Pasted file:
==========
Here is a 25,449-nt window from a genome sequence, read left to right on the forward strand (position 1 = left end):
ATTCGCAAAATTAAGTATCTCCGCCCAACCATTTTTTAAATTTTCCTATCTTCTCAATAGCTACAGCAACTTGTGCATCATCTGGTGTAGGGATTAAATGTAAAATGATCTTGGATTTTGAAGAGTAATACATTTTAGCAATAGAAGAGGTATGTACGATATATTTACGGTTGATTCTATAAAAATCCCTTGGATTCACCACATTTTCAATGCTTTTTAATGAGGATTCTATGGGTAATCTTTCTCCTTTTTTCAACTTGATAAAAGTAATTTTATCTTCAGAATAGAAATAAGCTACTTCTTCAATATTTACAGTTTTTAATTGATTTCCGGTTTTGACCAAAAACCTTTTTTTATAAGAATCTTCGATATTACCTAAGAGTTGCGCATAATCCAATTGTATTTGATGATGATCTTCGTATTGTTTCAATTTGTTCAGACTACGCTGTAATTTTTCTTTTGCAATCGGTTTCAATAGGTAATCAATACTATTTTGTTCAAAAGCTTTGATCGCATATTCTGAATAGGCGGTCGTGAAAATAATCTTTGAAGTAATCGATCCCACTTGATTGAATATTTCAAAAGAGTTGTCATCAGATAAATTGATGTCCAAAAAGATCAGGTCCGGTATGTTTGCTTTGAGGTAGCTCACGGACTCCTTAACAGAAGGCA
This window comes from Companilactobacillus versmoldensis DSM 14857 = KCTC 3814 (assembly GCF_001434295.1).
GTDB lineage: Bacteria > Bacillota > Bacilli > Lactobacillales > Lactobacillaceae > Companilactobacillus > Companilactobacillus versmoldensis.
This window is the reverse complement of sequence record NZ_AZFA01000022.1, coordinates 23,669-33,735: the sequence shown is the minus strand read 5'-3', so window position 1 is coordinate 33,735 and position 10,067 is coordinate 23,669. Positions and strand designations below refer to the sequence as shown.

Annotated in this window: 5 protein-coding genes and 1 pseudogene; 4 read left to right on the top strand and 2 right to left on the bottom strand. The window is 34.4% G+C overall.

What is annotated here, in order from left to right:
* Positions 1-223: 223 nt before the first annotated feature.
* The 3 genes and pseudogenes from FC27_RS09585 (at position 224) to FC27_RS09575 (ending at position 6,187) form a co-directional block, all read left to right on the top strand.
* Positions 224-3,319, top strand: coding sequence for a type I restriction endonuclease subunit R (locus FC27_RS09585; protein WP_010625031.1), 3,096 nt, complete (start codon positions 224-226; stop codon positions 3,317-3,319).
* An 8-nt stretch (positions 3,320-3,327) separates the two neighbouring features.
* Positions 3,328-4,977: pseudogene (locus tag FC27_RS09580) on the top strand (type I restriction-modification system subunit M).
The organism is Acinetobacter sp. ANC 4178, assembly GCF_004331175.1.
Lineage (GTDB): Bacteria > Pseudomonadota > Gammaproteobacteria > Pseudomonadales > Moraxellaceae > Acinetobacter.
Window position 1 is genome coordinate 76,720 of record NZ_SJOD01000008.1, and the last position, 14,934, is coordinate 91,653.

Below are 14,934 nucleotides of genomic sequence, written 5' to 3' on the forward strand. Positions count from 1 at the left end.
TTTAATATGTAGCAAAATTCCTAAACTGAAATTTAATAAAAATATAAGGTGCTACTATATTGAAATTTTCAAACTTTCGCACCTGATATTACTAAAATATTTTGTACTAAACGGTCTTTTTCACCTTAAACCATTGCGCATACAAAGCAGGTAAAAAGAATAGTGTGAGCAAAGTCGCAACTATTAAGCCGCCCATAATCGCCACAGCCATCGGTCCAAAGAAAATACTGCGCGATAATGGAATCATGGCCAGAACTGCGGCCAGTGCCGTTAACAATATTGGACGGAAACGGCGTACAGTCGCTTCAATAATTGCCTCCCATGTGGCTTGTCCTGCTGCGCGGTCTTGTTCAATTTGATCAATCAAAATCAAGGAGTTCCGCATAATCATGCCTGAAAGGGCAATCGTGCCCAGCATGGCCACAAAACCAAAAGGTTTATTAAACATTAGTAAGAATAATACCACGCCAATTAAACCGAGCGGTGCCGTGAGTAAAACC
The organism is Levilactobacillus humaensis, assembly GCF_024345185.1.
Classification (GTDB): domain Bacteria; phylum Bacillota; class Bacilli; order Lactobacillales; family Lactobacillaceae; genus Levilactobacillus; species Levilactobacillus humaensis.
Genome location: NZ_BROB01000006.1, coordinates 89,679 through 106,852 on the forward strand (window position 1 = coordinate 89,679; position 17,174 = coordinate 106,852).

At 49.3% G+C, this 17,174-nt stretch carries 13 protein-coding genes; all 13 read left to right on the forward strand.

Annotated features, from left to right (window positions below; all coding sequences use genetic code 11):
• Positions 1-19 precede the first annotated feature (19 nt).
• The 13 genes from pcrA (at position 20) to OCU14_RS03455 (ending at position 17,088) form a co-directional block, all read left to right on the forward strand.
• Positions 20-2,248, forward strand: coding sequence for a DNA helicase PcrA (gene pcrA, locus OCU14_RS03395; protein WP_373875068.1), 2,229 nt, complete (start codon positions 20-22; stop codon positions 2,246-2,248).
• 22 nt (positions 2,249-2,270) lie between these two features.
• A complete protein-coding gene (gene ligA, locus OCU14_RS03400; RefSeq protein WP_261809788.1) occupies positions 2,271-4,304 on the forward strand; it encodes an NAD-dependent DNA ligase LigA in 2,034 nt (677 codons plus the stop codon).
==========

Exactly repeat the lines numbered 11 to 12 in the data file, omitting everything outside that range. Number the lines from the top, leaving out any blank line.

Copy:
* An 8-nt stretch (positions 3,320-3,327) separates the two neighbouring features.
* Positions 3,328-4,977: pseudogene (locus tag FC27_RS09580) on the top strand (type I restriction-modification system subunit M).